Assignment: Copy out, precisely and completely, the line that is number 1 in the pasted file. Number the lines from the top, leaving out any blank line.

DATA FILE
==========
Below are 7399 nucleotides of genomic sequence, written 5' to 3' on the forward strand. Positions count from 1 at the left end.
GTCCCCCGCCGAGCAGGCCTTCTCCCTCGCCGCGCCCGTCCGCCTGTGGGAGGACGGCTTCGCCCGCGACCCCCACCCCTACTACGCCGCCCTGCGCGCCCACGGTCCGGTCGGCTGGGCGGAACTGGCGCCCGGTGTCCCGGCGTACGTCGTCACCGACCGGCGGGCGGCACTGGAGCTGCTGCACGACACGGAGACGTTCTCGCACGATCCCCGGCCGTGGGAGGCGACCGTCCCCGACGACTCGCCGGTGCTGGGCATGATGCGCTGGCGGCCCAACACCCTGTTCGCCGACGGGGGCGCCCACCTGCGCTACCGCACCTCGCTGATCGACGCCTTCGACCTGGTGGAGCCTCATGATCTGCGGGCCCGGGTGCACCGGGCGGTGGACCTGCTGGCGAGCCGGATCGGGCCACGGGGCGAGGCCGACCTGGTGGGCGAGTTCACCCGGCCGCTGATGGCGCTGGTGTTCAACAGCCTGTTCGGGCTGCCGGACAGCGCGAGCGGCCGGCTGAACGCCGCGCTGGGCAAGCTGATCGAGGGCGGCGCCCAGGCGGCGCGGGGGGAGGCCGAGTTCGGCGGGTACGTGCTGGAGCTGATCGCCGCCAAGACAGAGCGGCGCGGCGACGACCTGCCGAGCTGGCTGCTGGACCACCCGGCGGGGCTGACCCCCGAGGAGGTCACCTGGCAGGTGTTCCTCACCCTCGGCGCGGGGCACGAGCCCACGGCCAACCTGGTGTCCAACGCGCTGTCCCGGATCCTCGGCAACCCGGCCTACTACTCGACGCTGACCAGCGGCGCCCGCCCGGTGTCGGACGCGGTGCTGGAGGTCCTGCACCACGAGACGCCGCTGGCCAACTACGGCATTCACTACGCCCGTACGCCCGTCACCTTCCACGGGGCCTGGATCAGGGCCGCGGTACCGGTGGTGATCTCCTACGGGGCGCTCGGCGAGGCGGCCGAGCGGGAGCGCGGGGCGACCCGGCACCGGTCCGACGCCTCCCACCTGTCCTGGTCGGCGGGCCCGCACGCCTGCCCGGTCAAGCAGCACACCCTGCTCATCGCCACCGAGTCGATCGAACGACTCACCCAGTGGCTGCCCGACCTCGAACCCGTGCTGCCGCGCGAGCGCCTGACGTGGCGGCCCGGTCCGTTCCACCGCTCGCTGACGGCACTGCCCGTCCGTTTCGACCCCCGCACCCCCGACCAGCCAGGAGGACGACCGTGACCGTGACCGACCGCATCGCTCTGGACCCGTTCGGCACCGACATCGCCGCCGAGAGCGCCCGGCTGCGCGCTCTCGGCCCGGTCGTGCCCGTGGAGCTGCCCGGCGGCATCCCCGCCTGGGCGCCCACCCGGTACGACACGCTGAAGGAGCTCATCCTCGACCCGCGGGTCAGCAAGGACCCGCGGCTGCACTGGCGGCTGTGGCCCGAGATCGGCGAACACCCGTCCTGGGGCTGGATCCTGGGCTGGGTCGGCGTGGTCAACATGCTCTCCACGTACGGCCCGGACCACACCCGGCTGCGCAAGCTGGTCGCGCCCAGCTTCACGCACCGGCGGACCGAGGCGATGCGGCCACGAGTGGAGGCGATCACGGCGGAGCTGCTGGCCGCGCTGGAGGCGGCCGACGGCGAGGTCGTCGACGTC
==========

Below are 7399 nucleotides of genomic sequence, written 5' to 3' on the forward strand. Positions count from 1 at the left end.